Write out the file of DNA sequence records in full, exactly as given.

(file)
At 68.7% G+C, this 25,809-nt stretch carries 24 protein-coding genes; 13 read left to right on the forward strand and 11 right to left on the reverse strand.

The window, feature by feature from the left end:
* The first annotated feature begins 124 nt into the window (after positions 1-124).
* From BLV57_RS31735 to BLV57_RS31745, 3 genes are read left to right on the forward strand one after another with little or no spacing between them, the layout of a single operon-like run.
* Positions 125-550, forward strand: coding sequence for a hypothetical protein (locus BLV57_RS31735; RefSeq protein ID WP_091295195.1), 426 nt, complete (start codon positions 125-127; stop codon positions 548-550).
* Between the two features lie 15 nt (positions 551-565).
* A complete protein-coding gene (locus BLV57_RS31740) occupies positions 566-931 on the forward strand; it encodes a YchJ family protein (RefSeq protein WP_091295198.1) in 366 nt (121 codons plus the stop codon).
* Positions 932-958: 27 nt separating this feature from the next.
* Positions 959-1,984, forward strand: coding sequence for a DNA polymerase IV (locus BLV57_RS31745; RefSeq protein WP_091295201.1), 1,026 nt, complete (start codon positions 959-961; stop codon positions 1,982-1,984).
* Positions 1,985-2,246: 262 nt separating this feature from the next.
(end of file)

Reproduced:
At 68.7% G+C, this 25,809-nt stretch carries 24 protein-coding genes; 13 read left to right on the forward strand and 11 right to left on the reverse strand.

The window, feature by feature from the left end:
* The first annotated feature begins 124 nt into the window (after positions 1-124).
* From BLV57_RS31735 to BLV57_RS31745, 3 genes are read left to right on the forward strand one after another with little or no spacing between them, the layout of a single operon-like run.
* Positions 125-550, forward strand: coding sequence for a hypothetical protein (locus BLV57_RS31735; RefSeq protein ID WP_091295195.1), 426 nt, complete (start codon positions 125-127; stop codon positions 548-550).
* Between the two features lie 15 nt (positions 551-565).
* A complete protein-coding gene (locus BLV57_RS31740) occupies positions 566-931 on the forward strand; it encodes a YchJ family protein (RefSeq protein WP_091295198.1) in 366 nt (121 codons plus the stop codon).
* Positions 932-958: 27 nt separating this feature from the next.
* Positions 959-1,984, forward strand: coding sequence for a DNA polymerase IV (locus BLV57_RS31745; RefSeq protein WP_091295201.1), 1,026 nt, complete (start codon positions 959-961; stop codon positions 1,982-1,984).
* Positions 1,985-2,246: 262 nt separating this feature from the next.